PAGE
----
Trend: Web advertisers will increasingly rely on personalization because cell phone screens are too small to display many ads.
Businessweek describes the future of online advertising on small screens and the Google's strategy to adapt. Excerpts below.
Link: The Real Threat to Google.
As more people use cell phones and their tiny glass screens to gain access to the Internet, Google and its fellow online advertisers will have less space, or what's called ad inventory, to place marketing messages for customers. Google makes money selling ad inventory. And its ad inventory is diminished on a cell phone.
Google can now fit about 10 ads on a standard computer screen. (If you look at Google search results on a PC monitor, paid ads are the listings at the very top and along the right.) But on your cell phone, if you type in a search query at google.com you get only one or two paid ads in response.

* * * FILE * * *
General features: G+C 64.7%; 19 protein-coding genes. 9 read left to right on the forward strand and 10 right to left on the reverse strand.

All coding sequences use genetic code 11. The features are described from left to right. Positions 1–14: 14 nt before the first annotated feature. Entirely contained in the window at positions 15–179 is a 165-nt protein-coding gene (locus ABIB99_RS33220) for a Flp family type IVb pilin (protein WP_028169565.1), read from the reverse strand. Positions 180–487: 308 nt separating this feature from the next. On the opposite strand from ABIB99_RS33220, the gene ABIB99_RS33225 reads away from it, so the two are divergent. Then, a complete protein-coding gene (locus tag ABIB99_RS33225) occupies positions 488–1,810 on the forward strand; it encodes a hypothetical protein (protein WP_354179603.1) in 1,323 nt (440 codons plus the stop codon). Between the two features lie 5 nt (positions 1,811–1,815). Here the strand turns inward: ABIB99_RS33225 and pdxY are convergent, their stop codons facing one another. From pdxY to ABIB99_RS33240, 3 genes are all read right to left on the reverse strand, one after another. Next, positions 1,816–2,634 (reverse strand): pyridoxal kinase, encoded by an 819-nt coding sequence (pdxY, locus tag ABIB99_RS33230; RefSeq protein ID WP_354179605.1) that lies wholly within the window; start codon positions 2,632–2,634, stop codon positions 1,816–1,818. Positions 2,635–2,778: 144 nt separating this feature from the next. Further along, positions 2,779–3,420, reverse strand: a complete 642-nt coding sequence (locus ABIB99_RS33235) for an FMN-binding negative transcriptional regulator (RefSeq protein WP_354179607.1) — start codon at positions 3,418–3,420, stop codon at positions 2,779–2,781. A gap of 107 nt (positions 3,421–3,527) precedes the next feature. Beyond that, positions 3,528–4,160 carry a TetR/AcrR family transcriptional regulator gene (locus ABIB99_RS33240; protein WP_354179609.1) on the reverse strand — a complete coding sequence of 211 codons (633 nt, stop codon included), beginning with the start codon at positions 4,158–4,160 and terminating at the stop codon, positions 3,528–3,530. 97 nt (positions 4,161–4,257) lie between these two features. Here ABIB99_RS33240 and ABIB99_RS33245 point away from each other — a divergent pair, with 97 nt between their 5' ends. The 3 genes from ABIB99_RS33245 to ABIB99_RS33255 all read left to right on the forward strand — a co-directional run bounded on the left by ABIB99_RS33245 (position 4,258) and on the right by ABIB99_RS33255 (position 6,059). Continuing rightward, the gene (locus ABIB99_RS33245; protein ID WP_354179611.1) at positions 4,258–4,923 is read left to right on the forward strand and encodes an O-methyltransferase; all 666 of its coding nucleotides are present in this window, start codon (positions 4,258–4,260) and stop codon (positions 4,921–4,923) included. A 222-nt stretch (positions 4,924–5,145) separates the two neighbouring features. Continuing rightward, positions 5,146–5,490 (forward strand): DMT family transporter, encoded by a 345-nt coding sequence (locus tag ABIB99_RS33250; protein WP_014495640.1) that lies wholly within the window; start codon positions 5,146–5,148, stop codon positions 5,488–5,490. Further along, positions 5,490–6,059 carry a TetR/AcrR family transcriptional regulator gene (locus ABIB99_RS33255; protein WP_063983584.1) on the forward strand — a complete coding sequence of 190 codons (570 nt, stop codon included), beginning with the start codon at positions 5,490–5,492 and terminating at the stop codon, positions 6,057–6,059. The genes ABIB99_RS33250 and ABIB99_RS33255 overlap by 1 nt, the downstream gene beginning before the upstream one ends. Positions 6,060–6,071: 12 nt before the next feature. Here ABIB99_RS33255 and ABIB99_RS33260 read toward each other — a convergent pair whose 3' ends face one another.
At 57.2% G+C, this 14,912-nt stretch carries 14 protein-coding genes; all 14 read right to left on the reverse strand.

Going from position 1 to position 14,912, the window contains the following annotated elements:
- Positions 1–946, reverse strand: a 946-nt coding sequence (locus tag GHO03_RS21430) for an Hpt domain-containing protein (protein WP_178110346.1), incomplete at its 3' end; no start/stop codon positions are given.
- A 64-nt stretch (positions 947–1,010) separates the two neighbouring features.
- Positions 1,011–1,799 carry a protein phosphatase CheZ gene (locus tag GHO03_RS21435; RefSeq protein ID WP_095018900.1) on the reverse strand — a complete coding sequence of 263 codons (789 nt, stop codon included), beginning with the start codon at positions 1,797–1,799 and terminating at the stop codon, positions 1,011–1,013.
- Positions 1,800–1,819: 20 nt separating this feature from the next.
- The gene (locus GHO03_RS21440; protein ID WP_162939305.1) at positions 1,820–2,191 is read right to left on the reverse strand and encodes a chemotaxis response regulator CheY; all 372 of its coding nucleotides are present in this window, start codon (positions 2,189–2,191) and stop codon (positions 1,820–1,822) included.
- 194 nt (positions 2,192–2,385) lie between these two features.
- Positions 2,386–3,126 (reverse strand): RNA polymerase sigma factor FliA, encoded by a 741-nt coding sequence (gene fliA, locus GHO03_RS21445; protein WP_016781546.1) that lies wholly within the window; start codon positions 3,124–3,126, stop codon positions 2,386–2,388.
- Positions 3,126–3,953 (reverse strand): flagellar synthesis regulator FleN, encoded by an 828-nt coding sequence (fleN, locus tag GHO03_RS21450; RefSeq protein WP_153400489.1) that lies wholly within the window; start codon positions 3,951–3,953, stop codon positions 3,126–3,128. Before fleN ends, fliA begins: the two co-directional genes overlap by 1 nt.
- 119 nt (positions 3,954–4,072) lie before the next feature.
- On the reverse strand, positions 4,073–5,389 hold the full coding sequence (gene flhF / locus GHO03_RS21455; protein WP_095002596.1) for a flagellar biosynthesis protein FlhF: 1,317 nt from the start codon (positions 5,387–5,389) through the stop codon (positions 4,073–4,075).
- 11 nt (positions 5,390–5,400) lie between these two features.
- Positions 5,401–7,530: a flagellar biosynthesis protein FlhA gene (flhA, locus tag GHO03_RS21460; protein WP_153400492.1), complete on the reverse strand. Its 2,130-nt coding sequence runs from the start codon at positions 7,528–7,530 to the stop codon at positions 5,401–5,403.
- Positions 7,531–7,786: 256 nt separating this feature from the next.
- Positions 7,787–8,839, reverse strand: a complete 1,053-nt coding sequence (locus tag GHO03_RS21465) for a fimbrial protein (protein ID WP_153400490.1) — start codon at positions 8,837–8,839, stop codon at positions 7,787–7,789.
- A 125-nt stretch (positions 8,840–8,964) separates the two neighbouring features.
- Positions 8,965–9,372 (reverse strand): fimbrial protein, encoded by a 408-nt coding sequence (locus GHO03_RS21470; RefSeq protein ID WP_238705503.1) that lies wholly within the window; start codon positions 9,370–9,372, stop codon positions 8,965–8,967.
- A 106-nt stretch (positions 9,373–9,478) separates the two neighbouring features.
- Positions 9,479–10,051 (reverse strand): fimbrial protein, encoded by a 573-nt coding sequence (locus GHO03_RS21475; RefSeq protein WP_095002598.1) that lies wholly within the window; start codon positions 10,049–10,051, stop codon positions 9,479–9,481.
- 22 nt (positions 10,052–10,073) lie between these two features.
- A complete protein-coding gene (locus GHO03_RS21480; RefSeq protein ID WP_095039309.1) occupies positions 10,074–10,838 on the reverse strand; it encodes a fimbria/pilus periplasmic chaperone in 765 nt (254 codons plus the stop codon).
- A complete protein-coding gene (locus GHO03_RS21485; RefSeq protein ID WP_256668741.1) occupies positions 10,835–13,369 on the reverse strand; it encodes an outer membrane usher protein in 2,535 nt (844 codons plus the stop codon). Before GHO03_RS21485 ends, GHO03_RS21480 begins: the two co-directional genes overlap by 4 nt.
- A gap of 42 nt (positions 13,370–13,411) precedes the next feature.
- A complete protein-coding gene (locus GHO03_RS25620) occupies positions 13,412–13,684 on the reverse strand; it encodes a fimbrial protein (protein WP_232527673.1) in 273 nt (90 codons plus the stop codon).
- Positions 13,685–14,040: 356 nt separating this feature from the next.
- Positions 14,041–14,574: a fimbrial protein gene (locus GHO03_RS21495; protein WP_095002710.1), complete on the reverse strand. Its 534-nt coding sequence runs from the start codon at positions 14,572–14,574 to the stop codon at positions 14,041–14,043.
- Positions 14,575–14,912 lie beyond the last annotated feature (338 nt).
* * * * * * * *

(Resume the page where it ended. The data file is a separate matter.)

Almost two-thirds of Americans have had some experience with mobile Internet use, and the adoption trend is most pronounced among teens and young adults, according to Pew Research Center. About 60% of adults 18 to 29 use text messaging every day, compared with only 14% of their parents. Nearly one-third of young adults use mobile Internet. This is the future, because people take their media habits with them as they age.
Google will try to expand ad "shelf space," especially by redesigning cell-phone software. In November, Google announced it was launching an Open Handset Alliance to design a new operating system, code-named Android, which would provide a "truly open and comprehensive platform" for cell-phone users. A few scratched their heads as to why Google would get into the cell-phone interface business. But now it's clear; Web screens will soon be two inches wide, and Google wants a say in what fits on that tiny screen.